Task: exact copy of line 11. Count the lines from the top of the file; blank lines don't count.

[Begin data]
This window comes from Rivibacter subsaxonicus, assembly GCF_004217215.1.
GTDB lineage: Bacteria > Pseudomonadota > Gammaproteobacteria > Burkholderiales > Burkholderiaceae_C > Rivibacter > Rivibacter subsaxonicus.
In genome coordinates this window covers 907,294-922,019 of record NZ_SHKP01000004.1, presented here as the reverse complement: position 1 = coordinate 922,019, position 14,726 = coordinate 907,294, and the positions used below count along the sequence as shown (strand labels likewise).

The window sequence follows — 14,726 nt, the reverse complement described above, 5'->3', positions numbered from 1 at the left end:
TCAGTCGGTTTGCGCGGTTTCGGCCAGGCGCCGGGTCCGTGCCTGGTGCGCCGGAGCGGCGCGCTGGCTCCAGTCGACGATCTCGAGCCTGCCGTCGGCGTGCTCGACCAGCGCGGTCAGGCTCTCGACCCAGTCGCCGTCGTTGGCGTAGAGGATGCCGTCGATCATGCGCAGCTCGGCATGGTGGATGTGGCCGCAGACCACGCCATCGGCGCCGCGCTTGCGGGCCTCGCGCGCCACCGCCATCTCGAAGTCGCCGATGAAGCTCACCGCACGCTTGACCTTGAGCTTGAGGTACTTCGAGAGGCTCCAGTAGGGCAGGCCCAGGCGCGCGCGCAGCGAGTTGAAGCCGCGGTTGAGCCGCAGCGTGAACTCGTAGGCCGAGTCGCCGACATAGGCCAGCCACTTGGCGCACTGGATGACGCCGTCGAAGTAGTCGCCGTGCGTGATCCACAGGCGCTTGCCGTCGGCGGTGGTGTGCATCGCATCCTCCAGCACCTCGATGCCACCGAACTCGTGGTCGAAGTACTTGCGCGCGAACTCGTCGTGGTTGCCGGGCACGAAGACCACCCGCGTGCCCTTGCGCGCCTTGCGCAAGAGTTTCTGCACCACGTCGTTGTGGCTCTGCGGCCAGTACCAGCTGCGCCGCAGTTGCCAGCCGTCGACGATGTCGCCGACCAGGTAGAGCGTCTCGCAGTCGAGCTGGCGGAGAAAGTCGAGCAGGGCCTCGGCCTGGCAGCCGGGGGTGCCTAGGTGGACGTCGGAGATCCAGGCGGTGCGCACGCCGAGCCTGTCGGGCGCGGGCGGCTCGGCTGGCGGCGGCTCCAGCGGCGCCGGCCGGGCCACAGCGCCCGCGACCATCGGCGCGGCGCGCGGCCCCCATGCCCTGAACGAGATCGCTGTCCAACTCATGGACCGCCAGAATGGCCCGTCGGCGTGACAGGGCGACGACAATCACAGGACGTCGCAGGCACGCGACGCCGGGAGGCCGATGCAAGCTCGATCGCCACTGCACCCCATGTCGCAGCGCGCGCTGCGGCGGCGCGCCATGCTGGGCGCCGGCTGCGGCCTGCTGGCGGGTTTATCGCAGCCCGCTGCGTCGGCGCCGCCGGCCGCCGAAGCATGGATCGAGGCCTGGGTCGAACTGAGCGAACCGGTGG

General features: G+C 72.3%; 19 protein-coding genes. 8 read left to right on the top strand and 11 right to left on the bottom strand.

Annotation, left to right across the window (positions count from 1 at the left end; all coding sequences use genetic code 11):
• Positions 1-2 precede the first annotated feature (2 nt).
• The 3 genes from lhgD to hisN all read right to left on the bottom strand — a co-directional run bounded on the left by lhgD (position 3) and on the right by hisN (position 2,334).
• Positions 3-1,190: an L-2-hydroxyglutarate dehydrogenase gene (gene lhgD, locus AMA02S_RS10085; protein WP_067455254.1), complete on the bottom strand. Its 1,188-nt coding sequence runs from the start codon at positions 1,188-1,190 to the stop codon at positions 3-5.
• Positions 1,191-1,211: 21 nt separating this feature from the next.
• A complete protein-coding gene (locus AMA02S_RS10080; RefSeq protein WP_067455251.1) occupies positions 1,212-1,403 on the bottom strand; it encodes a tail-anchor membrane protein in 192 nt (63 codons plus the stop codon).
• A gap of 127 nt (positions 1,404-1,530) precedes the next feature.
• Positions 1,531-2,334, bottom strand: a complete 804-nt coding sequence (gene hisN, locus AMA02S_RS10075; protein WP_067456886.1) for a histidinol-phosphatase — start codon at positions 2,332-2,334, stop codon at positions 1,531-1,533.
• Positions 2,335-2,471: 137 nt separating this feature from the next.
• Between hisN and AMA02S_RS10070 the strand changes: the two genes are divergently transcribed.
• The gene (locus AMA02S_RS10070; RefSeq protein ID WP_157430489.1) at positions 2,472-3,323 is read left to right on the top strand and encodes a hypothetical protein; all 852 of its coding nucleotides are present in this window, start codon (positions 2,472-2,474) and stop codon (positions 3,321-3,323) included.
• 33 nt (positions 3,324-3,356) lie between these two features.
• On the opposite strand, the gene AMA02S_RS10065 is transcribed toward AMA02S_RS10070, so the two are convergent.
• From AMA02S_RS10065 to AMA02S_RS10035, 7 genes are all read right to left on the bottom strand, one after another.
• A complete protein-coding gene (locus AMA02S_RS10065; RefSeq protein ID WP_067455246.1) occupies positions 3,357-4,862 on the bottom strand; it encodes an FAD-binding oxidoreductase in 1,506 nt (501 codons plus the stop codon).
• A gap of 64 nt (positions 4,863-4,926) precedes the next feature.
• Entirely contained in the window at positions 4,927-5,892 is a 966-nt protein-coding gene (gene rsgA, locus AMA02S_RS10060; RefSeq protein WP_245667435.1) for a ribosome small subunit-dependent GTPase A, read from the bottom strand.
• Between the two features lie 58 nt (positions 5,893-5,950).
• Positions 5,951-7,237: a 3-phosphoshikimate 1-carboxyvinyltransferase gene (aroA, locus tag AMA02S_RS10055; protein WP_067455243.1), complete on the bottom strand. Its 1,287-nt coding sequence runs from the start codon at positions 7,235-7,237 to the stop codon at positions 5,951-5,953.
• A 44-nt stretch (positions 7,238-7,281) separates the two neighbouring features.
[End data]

• Positions 1,191-1,211: 21 nt separating this feature from the next.